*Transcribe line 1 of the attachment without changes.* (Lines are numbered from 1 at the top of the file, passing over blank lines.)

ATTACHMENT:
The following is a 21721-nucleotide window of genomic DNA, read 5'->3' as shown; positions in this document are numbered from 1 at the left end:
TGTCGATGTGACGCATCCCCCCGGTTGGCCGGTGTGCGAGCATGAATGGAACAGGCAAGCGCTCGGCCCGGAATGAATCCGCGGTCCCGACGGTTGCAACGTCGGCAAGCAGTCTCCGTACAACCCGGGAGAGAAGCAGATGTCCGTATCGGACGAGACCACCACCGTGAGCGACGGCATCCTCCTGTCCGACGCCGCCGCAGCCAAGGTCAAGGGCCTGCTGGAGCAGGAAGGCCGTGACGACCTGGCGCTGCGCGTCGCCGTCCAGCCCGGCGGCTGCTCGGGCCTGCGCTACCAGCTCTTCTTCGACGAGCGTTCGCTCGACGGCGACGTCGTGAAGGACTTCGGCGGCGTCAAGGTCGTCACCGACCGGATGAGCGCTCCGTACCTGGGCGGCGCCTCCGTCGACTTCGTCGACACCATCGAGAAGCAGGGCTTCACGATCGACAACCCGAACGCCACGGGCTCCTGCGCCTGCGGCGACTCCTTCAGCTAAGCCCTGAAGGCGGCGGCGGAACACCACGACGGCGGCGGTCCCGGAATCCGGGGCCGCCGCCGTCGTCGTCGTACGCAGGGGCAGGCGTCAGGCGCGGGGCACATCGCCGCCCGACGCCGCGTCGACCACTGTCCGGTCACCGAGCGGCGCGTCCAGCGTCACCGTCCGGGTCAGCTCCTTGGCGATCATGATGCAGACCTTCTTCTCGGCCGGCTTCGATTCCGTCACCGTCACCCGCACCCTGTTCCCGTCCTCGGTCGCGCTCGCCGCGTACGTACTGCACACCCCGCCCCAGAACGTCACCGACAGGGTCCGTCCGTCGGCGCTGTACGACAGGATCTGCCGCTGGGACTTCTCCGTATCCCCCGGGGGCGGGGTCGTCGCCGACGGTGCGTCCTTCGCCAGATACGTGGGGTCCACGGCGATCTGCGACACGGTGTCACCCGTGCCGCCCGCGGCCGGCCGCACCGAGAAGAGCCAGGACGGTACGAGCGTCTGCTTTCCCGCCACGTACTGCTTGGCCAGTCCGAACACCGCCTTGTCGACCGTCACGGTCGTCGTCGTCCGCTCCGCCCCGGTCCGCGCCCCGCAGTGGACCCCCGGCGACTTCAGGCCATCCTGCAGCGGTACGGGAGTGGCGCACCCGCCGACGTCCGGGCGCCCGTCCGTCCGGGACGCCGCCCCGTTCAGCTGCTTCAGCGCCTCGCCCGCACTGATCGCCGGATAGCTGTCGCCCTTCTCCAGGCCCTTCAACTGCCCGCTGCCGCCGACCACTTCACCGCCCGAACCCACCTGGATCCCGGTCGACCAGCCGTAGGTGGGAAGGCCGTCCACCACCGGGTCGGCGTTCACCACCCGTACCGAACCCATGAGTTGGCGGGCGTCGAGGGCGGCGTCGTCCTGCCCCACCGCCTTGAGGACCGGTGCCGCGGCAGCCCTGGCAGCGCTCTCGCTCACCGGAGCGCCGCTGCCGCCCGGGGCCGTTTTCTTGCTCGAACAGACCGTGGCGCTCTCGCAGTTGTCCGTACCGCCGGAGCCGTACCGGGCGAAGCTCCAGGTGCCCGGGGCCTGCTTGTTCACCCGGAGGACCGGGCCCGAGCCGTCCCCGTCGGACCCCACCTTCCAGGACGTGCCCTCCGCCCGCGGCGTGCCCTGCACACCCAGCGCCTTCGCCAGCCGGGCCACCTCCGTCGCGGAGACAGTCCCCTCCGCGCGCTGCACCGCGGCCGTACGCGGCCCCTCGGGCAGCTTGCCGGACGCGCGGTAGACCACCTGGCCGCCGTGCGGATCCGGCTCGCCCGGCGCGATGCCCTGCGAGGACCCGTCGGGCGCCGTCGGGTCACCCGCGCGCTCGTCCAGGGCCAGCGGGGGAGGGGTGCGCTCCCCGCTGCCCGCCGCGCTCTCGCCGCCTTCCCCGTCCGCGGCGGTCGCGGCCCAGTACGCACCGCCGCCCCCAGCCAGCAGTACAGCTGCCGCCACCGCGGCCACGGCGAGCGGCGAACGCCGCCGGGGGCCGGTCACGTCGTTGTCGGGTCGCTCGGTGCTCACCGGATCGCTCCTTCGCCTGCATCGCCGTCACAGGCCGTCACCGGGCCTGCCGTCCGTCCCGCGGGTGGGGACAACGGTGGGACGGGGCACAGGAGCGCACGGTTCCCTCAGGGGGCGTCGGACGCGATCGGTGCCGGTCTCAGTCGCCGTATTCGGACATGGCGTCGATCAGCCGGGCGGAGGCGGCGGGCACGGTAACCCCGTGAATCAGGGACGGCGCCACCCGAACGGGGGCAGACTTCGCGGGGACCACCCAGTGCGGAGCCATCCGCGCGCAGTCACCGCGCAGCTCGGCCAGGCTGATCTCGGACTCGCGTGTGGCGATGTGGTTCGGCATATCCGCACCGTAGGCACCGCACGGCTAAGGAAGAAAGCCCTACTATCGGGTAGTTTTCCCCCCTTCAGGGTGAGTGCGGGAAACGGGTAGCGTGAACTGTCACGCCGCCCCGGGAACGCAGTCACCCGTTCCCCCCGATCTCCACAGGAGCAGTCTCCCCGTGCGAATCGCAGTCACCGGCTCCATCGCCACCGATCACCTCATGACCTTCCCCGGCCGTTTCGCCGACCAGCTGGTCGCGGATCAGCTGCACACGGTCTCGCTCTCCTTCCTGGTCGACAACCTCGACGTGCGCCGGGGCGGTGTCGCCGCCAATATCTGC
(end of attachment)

The following is a 21721-nucleotide window of genomic DNA, read 5'->3' as shown; positions in this document are numbered from 1 at the left end: